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Page last updated at 07:21 GMT, Friday, 10 December 2010
Today: Friday 10th December

Police have begun an investigation into the violence at student demonstrations in London which included an attack on Prince Charles' car. The ceremony to present the Nobel Peace Prize will go ahead today despite the absence of the winner. And how to inspire British Olympic hopefuls with poetry.

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Business news with Dominic Laurie: Jon Terry of the professional services firm PwC examines the proposed EU rules on bonuses regulations. Correspondent David Willey analyses the compensation order to the Italian food company Parmalat that went bankrupt in 2003. And our Friday boss is Karl Heiselman of Wolff Olins, the branding consultancy behind some of Britain's best known corporate identities.

The Nobel Peace Prize will be presented in Oslo today, with 19 Countries including Afghanistan and Iraq not attending the ceremony. Correspondent Mike Woodridge and Dr Kerry Brown of Chatham House examine the international tension over the awarding of the peace prize to Liu Xiaobo.

The Prime Minister will be appointing a new family champion today who will spur long-term unemployed families to get into work for the first time. Emma Harrison outlines her plans for the job.

Business news with Dominic Laurie.

The car carrying Prince Charles and the Duchess of Cornwall got caught up in the student demonstrations last night. Former head of royal protection Dai Davies examines whether the incident highlighted shortcomings in the attempt to protect the couple.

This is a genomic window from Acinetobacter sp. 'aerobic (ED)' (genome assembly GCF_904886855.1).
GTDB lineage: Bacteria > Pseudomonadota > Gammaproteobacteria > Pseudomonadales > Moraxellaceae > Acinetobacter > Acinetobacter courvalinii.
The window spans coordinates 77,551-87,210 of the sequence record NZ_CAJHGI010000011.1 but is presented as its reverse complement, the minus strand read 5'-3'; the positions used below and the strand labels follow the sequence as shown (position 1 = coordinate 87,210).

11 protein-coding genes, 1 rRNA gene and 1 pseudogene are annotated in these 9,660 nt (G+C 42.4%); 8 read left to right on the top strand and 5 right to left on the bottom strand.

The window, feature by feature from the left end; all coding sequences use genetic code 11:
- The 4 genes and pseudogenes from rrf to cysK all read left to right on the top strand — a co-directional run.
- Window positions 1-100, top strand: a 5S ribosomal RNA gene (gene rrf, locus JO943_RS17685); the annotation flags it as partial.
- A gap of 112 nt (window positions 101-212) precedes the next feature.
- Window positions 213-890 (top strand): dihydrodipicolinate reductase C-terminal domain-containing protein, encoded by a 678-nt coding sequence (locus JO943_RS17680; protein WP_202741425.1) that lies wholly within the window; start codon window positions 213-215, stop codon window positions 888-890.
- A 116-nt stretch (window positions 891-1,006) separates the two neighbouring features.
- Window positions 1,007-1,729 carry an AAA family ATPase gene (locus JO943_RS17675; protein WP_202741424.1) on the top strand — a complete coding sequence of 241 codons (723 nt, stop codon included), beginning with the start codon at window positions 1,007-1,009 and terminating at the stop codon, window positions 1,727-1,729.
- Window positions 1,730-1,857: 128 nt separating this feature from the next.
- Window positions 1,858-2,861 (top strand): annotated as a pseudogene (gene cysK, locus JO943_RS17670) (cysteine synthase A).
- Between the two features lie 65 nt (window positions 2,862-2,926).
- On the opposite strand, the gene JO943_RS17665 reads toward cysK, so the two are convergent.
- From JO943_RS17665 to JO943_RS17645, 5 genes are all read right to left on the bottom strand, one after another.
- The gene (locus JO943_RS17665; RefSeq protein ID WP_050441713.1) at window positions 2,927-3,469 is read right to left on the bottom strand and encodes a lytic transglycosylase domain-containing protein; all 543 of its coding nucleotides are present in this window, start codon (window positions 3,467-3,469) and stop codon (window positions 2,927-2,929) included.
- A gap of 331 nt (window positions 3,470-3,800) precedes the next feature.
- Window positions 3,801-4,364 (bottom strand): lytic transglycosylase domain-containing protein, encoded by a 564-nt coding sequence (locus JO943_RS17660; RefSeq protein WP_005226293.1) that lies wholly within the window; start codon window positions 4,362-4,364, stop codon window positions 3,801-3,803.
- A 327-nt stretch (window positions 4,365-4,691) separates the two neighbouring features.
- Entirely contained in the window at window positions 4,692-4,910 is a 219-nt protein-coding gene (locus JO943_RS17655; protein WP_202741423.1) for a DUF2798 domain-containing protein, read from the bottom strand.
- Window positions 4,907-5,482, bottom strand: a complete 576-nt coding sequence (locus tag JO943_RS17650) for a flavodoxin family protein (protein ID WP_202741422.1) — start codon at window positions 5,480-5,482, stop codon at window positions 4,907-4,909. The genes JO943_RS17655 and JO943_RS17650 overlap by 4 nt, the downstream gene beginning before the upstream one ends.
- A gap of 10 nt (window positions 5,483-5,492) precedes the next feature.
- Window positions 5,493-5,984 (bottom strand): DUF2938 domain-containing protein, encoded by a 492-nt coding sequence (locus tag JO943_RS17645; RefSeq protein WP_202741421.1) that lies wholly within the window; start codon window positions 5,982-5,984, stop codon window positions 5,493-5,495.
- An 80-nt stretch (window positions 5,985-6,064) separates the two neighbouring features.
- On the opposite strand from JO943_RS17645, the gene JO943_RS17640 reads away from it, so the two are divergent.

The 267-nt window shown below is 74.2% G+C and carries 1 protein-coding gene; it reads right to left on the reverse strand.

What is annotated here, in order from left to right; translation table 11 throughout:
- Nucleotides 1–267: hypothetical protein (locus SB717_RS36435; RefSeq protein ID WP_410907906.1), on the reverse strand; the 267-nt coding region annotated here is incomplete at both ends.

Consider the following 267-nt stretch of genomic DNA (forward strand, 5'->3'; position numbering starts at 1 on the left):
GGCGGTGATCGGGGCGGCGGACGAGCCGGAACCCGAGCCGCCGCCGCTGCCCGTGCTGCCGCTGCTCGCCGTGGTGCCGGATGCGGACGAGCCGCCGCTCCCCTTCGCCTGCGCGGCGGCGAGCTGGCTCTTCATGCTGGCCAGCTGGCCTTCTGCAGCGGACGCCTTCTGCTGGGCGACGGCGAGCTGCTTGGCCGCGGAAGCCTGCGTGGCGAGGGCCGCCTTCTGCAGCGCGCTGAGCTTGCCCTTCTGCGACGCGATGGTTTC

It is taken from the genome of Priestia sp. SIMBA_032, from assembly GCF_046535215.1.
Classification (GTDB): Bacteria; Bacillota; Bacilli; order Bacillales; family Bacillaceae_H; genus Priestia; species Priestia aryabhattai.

Nick Griffin faces calls to stand down as the leader of the British National Party during its annual conference held today. Ross Hawkins reports on party's future.

Sports news with Russell Fuller.

Police have begun an investigation into yesterday's violence at student demonstrations in London. Nicola Stanbridge reports from inside and outside parliament on the fractious vote on student fees.

Paper review.

The Monteverdi Choir directed by John Eliot Gardiner has won the Gramophone magazine contest for the best choir in the world. The magazines editor James Inverne explains why the UK is so good at choral singing.

Thought for the Day with Lord Harries of Pentregarth, Gresham Professor of Divinity.

Major US finance companies are still being targeted by Wikileaks' supporters trying to take them offline. Cyber security tester Peter Wood and technology lawyer Struan Robertson discuss the legality of cyber-warfare.

Questions have been raised about police handling of tuition fee protests after a car carrying the Prince of Wales and Duchess of Cornwall was attacked. London mayor Boris Johnson and the Commissioner of the Metropolitan Police Sir Paul Stephenson react to yesterday's riots.

Yesterday's battle for the tuition fee vote was the biggest tests for the coalition so far. Business Secretary Vince Cable examines the impact of the vote on the Liberal Democrats.

Sports news with Russell Fuller.

A recent outbreak of violence has made it difficult for aid agencies to do their work in Haiti. Edward Stourton reports on the escalating situation over the vote for candidates to take part in January's presidential election.

Can poetry inspire British Olympic hopefuls? Former England cricketer Ed Smith and Olympic sailor Saskia Clark discuss the thinking behind the Winning Words project.

Business news with Dominic Laurie.

The Conference on Climate Change has failed to establish a stronger framework for carbon trading. James Cameron of Climate Change Capital analyses the future of the scheme.

Kenya's government has revealed that almost a third of the annual budget is lost to corruption. Will Ross reports from Nairobi on the fight to end corruption in the country.

John Pilger's latest documentary challenges the modern role of the media in war. The documentary maker and Jon Williams, BBC foreign editor, discuss whether mainstream news has become an integral part of rapacious war-making.



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